Saffron and Copra! Chalk And Cheese
This week this writer will discuss two commodities which are as different from each other as chalk and cheese—but hold a salient positions in their respective eco-systems. The first of these is saffron, which is grown in the Pampore region of Kashmir valley by about 20,000 farming families, and is among the world’s most precious commodities (between Rs 1.5 and 2 lakh per kg), and the second is coconut which is grown in the coastal regions of the country (Tamil Nadu, Kerala, Andhra, Andaman & Nicobar, Lakshadweep) and is facing a major glut in the market.
Let’s take up saffron first. The SKUAST (Sher-e-Kashmir University of Agricultural Sciences and Technology) had organised the fourth edition of the International Saffron Symposium at Srinagar from the 22 to 24 October in collaboration with the Belgium-based International Society for Horticultural Sciences. This society has been providing a platform for professional interaction and inputs from various stakeholders—existing and potential—to encourage an informed discourse on the subject.
The first conference had been organised in Spain in 2003, followed by the second one in Iran in 2006, and the third in Greece in 2009. Held every three years, each symposium selects a theme—and the focus of the Srinagar conference was on Advances in Saffron Biology, Technology and Trade. India, along with Iran, Spain and Greece is the world’s leading producers of saffron—tough efforts are now being made to extend saffron cultivation to Afghanistan and Azerbaijan as well.
In biological terms, saffron is a spice Crocus Sativus, and is produced from the careful separation and drying of the stigmas of flowers. Until recently, it was acknowledged for its value as a spice and as a natural colour additive, besides its cultural importance. Recent research findings also point to its medicinal properties, especially for its use as an anti-cancer, anti-inflammatory, anti-depressant and pro-memory treatments. As some of these studies have reached the clinical trial stages, interest in this plant has increased considerably across the globe. India is emerging as an important centre for many of these innovations.
All this is fine: but from the perspective of this column—what does this augur for the grower? Is he better off than he was five years ago? Is he getting a higher value for his produce? Is he part of the value chain? Are new technologies reaching him? Are women engaged in saffron production getting their due recompense?
To the first question, the answer is yes. Five years ago, not only was the production and productivity going down, farmers were abandoning saffron and selling off their fields because prices had touched record lows.There was hardly any connect between the university, the department of agriculture and the farmers. However, with the introduction of the National Saffron Mission two years ago as a sub scheme of the RKVY, the declining trend has been reversed. The basic strategy of the mission is to ensure the planting of healthy corms, assured water supply, integrated nutrient management and proper post-harvest handling techniques including dryers, besides of course the establishment of an electronic auction centre to ensure a pan-Indian market for the saffron in the first instance.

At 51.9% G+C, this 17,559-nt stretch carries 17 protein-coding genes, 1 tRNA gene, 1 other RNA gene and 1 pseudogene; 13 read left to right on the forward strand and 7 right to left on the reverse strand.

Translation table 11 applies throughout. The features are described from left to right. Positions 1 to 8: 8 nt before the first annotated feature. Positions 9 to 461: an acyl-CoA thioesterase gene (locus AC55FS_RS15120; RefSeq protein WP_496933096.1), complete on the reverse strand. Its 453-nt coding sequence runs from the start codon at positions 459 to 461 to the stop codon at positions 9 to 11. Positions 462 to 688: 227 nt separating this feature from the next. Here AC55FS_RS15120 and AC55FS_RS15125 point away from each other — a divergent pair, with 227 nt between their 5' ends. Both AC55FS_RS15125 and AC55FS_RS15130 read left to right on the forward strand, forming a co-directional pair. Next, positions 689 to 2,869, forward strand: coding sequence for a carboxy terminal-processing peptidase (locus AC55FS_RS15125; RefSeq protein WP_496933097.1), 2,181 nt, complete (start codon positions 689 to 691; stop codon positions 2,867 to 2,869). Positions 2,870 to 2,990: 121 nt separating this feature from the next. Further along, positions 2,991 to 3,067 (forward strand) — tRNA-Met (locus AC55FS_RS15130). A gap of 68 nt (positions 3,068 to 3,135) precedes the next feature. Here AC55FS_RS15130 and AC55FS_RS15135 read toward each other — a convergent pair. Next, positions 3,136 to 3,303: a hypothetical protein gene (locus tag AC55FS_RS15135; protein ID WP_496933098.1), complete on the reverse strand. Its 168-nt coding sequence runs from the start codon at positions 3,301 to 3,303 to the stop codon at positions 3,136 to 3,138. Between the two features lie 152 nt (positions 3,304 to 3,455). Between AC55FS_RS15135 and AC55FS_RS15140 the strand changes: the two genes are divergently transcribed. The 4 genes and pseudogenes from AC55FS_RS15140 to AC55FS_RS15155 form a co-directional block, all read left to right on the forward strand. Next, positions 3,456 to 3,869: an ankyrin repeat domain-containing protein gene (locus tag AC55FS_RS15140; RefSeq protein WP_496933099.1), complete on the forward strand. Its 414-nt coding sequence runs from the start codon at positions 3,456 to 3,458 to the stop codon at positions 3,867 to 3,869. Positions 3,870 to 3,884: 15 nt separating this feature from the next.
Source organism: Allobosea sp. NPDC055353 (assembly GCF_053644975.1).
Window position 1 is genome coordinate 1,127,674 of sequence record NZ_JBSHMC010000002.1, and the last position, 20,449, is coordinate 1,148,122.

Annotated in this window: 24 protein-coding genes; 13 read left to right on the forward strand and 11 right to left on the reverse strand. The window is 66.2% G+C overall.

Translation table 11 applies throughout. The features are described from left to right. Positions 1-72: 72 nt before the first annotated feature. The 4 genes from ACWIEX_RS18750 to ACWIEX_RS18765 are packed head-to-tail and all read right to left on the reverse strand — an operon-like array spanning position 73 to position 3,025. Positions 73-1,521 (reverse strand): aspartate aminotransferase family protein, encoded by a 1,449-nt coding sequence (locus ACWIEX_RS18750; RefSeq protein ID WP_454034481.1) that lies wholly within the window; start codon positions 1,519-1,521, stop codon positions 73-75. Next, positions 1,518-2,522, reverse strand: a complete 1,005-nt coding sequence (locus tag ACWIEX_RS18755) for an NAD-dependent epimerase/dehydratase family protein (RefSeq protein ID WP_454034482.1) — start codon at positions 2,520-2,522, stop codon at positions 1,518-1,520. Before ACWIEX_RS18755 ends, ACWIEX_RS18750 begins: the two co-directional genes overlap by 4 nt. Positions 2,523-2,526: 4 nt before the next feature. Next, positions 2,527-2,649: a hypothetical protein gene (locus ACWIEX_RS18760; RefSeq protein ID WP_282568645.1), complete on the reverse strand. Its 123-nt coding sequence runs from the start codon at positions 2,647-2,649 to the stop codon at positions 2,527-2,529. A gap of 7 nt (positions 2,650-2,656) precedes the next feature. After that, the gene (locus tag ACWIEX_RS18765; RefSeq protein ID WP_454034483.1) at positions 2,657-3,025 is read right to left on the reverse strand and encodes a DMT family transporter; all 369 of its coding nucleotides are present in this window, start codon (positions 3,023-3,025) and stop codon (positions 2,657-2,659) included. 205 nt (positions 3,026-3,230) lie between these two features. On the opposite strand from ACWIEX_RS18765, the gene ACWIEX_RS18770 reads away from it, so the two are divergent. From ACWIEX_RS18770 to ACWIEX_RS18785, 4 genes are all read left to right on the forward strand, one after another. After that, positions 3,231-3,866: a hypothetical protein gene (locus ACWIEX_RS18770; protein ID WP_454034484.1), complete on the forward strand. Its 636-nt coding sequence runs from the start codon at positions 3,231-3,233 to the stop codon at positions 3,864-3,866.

To the second and third questions also, the answer is that although his price realisation is higher than before, he is not part of the value chain. He can be part of the value chain provided there is a strong commodity organisation or co-operative which can take care of the post-harvest management, but this has not received the attention it deserves. Technologies are beginning to reach him, and the farmer is also more responsive to them as labour becomes scarce and expensive. On the last point of women getting a fair share for their labour on the field, a paper by Shaheena Nagoo, Sabeena Naseer, Gowhar Ali and FA Nehvi acknowledges that from cultivation till storage, saffron is handled by farm women with meager support from men, but they are often at the margins when it comes to marketing decisions. Hopefully with empowerment training and support for co-operatives, women will have a greater salience in the saffron sector. Incidentally, in Afghanistan, saffron cultivation is being supported though self-help groups of women.
Over to coconuts. While Coconut Development Board has promoted the cultivation in all the coastal states, the problem faced by coconut growers is that of marketing—not just of tender coconut but also coconut oil, copra and coco products, the competition from imported palm oil is making it difficult for the coconut farmers to survive. It is not that coconut cannot compete with palm: the issue is that palm oil is a product of industrial plantations whereas coconut is grown on the fields of individual farmers. Most of the palm oil is imported at zero duty from Malaysia where it is an industrial product. Over and above the zero duty import (which makes it difficult for the domestic producers to compete with it), the Consumer Affairs Department of the Government of India, and the Government of Tamil Nadu give an additional support to palm oil as it is part of the PDS. Therefore, it is imperative that coconut oil be treated at par, given support under the PDS, and coconut products be introduced in the mid-day meal schemes of the producing states. It is imperative to save the ecosystem of coconut farming—for coconut is also part of the cultural and culinary domain of our coastal states!
By Sanjeev Chopra
(An IAS Officer, the author is Joint Secretary & Mission Director, National Horticulture Mission, Government of India. The views expressed are personal.)